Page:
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easyJet plans for 20 pct growth at UK's Luton airport
March 31, 2014 / 6:01 AM / in 4 years

easyJet plans for 20 pct growth at UK's Luton airport

LONDON, March 31 (Reuters) - British budget airline easyJet has secured more space at London’s Luton airport to be able to carry 20 percent more passengers next year, as it looks to put new planes to use.

EasyJet said on Monday the expansion was part of a new ten-year deal it signed with the airport. It did not give financial terms of the deal.

EasyJet reached a seven-year agreement with London Gatwick, its biggest base, on Thursday, where it plans to be able to carry 10 percent more passengers by this time next year.

“Around 60 percent of what we will do is thickening our routes and frequencies and about 30 percent to 40 percent will be about new destinations,” chief executive Carolyn McCall said of the plans at Luton.

The company has 135 jets on order from Airbus to help fly the new routes.

Luton, home to easyJet’s headquarters, is the fourth busiest airport in the London region. It is waiting for government approval for a 150 million pound ($249 million) redevelopment.

The number of passengers travelling with easyJet from Luton could more than double to around 9 million in the coming years if the revamp is given the green light, the airline said.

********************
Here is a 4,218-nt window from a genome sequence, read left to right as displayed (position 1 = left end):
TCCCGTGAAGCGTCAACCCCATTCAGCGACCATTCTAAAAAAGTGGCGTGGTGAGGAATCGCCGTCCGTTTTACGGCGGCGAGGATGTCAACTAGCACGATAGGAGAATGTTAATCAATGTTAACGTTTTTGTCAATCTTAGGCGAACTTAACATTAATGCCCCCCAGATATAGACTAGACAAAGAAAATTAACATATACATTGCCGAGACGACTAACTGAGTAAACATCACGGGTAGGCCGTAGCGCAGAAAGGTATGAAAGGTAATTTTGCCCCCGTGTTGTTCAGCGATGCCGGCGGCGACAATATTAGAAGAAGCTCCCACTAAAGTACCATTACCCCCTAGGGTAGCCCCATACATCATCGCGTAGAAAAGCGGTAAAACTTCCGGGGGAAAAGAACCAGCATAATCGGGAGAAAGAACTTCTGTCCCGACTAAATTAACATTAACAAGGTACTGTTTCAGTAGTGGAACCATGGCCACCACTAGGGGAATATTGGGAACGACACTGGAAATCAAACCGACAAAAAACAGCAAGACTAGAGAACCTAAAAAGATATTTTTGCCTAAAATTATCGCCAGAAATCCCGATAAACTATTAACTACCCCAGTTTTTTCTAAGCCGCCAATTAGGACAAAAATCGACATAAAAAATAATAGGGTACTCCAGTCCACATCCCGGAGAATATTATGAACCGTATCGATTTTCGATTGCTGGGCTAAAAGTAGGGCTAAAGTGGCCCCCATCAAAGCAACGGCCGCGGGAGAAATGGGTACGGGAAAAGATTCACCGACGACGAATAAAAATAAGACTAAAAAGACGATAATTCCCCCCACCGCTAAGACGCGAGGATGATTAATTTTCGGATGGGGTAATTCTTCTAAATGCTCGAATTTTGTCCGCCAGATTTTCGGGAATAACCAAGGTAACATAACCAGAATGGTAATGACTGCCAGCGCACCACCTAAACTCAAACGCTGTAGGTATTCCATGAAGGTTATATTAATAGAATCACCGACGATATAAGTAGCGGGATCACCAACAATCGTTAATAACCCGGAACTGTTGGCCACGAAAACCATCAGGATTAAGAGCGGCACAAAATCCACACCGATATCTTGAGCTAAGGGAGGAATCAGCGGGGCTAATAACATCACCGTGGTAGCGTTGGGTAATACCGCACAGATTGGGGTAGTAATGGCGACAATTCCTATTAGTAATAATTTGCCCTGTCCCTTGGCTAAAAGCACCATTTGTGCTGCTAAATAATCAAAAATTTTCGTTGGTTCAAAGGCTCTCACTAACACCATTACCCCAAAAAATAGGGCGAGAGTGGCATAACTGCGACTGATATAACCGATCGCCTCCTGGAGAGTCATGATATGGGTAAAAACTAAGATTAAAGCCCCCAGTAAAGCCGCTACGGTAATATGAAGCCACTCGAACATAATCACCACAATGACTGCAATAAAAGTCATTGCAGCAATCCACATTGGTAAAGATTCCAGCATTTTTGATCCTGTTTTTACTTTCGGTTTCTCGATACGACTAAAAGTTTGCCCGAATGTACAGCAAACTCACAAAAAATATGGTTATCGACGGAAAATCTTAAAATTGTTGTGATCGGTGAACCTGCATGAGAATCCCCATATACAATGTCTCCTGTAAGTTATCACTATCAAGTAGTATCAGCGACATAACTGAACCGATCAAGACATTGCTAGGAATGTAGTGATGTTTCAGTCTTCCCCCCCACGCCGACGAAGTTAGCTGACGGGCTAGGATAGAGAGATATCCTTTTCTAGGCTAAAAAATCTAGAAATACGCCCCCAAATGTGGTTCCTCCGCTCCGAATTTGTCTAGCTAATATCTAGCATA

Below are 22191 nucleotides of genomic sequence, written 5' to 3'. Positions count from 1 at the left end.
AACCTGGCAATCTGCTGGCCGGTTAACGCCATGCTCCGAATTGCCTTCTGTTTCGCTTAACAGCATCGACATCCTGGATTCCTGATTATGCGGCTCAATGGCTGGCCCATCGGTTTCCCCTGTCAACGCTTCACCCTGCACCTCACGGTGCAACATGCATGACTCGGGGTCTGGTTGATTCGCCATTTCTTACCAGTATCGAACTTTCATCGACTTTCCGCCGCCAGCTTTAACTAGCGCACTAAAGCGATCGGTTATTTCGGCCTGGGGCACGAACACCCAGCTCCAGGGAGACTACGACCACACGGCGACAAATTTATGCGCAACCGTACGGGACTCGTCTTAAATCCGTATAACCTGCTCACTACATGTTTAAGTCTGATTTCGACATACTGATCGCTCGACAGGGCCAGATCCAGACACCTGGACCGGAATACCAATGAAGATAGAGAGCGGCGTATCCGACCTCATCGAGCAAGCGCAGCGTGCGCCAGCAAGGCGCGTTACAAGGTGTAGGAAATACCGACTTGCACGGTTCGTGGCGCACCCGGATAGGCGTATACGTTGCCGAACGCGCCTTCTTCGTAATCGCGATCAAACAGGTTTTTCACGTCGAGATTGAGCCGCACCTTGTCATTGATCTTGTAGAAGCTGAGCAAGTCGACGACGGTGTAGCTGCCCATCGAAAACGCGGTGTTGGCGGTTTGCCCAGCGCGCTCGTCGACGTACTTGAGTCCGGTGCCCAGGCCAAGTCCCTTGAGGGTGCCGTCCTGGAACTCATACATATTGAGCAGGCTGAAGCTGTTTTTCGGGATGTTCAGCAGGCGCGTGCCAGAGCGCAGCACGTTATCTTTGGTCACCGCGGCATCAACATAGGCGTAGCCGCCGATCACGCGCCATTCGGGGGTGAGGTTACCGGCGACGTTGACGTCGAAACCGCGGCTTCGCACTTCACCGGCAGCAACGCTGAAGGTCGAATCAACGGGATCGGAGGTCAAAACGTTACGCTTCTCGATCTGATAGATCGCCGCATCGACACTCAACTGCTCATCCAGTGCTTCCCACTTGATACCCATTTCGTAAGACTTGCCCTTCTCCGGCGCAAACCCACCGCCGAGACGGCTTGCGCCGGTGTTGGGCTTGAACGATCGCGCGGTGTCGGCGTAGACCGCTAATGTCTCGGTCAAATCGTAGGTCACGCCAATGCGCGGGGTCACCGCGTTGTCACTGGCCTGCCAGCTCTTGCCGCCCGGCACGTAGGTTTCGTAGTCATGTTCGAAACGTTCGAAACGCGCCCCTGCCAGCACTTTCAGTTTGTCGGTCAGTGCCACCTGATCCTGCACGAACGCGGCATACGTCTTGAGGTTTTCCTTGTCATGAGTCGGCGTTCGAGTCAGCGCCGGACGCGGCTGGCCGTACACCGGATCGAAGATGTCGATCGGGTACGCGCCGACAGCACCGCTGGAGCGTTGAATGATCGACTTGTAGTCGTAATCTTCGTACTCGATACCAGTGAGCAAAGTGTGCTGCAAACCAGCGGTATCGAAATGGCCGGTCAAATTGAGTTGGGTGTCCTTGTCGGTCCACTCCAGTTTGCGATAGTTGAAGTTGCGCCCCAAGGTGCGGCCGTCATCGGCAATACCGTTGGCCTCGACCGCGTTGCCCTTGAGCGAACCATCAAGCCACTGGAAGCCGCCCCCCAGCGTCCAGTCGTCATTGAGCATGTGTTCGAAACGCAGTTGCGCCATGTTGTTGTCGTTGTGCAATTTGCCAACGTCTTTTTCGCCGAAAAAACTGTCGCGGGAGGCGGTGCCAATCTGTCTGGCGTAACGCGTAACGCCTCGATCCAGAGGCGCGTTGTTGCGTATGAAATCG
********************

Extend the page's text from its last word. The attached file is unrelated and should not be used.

Lawmakers and business leaders agree that south-east England needs new runways to help the country remain economically competitive and a recommendation about where they should go will be made by the Airports Commission in the second half of next year, but building would not complete until the middle 2020s.

London’s biggest airport, Heathrow, is operating at 98 percent of its potential.

“London Luton can make a real and immediate contribution to the need for more airport capacity in the south east,” McCall said.

Luton airport is owned by the local council and has been operated by Ardian and AENA Group, an investment firm and an airport operating company respectively, since November 2013.

$1 = 0.6019 British Pounds Reporting by Sarah Young; Editing by Mark Potter

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